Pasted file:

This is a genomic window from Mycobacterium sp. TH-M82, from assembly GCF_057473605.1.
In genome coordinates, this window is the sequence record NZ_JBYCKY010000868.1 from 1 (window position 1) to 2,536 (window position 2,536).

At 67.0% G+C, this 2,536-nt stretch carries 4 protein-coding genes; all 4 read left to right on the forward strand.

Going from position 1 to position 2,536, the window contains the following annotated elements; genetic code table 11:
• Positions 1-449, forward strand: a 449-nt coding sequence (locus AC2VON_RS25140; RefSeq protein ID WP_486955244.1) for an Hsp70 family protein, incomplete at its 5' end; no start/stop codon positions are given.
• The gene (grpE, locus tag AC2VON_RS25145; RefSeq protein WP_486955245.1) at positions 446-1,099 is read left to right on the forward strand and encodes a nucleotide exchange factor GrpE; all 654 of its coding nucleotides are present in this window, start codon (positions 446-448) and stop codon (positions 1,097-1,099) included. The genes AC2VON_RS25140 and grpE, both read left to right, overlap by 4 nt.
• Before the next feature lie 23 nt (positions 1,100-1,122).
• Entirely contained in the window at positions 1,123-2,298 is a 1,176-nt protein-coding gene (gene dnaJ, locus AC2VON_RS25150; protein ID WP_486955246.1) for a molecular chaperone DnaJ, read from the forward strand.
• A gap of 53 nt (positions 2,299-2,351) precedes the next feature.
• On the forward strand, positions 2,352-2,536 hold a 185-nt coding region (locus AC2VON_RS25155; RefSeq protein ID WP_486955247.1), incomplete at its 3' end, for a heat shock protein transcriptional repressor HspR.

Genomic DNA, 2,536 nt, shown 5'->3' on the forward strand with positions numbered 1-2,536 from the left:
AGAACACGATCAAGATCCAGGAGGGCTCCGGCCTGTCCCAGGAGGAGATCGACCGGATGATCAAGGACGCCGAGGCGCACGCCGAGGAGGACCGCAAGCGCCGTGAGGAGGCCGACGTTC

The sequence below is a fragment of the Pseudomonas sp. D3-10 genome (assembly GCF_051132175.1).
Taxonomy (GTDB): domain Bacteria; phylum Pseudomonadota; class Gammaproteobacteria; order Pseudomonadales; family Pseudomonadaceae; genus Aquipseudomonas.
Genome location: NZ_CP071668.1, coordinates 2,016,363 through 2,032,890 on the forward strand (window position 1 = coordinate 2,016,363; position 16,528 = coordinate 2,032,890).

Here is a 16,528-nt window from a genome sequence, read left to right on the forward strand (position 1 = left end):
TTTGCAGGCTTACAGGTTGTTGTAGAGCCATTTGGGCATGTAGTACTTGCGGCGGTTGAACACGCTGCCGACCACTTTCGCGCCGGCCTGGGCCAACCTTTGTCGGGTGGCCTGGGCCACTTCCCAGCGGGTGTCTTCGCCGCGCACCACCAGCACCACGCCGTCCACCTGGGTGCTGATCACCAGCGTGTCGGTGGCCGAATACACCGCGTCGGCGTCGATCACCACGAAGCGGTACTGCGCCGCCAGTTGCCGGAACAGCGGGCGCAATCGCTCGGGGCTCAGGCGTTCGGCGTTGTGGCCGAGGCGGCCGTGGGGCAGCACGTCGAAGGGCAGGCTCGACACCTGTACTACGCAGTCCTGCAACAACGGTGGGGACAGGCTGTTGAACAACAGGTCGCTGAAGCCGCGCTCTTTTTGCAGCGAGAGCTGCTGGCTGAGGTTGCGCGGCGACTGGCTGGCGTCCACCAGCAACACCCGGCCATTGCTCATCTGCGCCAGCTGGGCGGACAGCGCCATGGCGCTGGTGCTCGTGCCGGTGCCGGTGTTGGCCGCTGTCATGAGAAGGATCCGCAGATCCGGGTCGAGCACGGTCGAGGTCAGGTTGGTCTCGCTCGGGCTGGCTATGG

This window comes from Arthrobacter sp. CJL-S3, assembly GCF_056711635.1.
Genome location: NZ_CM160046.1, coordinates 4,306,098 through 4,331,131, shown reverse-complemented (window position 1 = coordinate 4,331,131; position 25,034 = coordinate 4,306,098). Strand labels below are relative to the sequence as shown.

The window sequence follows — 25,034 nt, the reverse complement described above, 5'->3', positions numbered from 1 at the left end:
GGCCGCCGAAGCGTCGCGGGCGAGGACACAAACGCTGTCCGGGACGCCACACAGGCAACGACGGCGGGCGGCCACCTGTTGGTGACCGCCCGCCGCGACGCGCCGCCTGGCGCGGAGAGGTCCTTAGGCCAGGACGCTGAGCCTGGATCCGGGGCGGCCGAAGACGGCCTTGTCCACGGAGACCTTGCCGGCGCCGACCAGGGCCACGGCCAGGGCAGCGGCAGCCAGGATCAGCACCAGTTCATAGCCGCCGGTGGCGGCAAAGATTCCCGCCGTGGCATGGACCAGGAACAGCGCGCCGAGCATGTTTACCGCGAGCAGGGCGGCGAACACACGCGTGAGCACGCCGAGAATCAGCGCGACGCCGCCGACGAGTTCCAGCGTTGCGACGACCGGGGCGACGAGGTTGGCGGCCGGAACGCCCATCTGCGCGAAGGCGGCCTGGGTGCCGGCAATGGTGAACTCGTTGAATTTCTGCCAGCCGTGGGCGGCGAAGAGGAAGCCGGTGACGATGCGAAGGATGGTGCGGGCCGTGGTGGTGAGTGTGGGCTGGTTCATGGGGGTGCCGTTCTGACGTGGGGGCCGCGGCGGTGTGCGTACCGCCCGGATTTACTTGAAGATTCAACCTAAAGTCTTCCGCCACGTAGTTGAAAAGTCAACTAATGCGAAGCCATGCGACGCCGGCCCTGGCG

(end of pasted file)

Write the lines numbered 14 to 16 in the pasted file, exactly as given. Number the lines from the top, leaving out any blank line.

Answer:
Taxonomy (GTDB): domain Bacteria; phylum Pseudomonadota; class Gammaproteobacteria; order Pseudomonadales; family Pseudomonadaceae; genus Aquipseudomonas.
Genome location: NZ_CP071668.1, coordinates 2,016,363 through 2,032,890 on the forward strand (window position 1 = coordinate 2,016,363; position 16,528 = coordinate 2,032,890).

Here is a 16,528-nt window from a genome sequence, read left to right on the forward strand (position 1 = left end):